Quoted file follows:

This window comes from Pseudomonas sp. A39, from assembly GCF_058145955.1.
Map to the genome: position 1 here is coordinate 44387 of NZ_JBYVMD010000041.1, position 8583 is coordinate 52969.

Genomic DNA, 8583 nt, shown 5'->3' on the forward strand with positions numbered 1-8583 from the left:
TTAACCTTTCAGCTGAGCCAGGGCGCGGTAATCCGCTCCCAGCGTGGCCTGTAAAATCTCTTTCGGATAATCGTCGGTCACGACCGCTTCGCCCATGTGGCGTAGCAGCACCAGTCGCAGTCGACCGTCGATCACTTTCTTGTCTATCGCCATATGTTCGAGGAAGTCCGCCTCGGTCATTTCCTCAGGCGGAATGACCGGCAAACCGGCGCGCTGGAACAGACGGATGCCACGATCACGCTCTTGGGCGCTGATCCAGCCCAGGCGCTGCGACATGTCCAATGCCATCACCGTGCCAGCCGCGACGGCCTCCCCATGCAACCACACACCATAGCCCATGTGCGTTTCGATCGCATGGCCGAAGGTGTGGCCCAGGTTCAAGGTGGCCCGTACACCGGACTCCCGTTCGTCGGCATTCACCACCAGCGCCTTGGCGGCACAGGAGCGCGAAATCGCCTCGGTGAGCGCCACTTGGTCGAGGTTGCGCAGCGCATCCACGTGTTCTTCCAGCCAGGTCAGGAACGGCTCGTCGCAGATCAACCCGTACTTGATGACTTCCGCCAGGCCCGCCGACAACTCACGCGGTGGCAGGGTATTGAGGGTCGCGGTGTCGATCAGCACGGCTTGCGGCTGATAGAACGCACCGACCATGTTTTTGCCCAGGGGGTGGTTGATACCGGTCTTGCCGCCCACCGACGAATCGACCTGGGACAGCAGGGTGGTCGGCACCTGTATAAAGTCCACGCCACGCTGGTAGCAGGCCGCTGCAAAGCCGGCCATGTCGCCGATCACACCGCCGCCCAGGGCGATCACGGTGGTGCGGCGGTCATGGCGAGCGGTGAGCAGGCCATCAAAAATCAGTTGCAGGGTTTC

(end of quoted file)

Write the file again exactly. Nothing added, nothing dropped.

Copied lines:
This window comes from Pseudomonas sp. A39, from assembly GCF_058145955.1.
Map to the genome: position 1 here is coordinate 44387 of NZ_JBYVMD010000041.1, position 8583 is coordinate 52969.

Genomic DNA, 8583 nt, shown 5'->3' on the forward strand with positions numbered 1-8583 from the left:
TTAACCTTTCAGCTGAGCCAGGGCGCGGTAATCCGCTCCCAGCGTGGCCTGTAAAATCTCTTTCGGATAATCGTCGGTCACGACCGCTTCGCCCATGTGGCGTAGCAGCACCAGTCGCAGTCGACCGTCGATCACTTTCTTGTCTATCGCCATATGTTCGAGGAAGTCCGCCTCGGTCATTTCCTCAGGCGGAATGACCGGCAAACCGGCGCGCTGGAACAGACGGATGCCACGATCACGCTCTTGGGCGCTGATCCAGCCCAGGCGCTGCGACATGTCCAATGCCATCACCGTGCCAGCCGCGACGGCCTCCCCATGCAACCACACACCATAGCCCATGTGCGTTTCGATCGCATGGCCGAAGGTGTGGCCCAGGTTCAAGGTGGCCCGTACACCGGACTCCCGTTCGTCGGCATTCACCACCAGCGCCTTGGCGGCACAGGAGCGCGAAATCGCCTCGGTGAGCGCCACTTGGTCGAGGTTGCGCAGCGCATCCACGTGTTCTTCCAGCCAGGTCAGGAACGGCTCGTCGCAGATCAACCCGTACTTGATGACTTCCGCCAGGCCCGCCGACAACTCACGCGGTGGCAGGGTATTGAGGGTCGCGGTGTCGATCAGCACGGCTTGCGGCTGATAGAACGCACCGACCATGTTTTTGCCCAGGGGGTGGTTGATACCGGTCTTGCCGCCCACCGACGAATCGACCTGGGACAGCAGGGTGGTCGGCACCTGTATAAAGTCCACGCCACGCTGGTAGCAGGCCGCTGCAAAGCCGGCCATGTCGCCGATCACACCGCCGCCCAGGGCGATCACGGTGGTGCGGCGGTCATGGCGAGCGGTGAGCAGGCCATCAAAAATCAGTTGCAGGGTTTC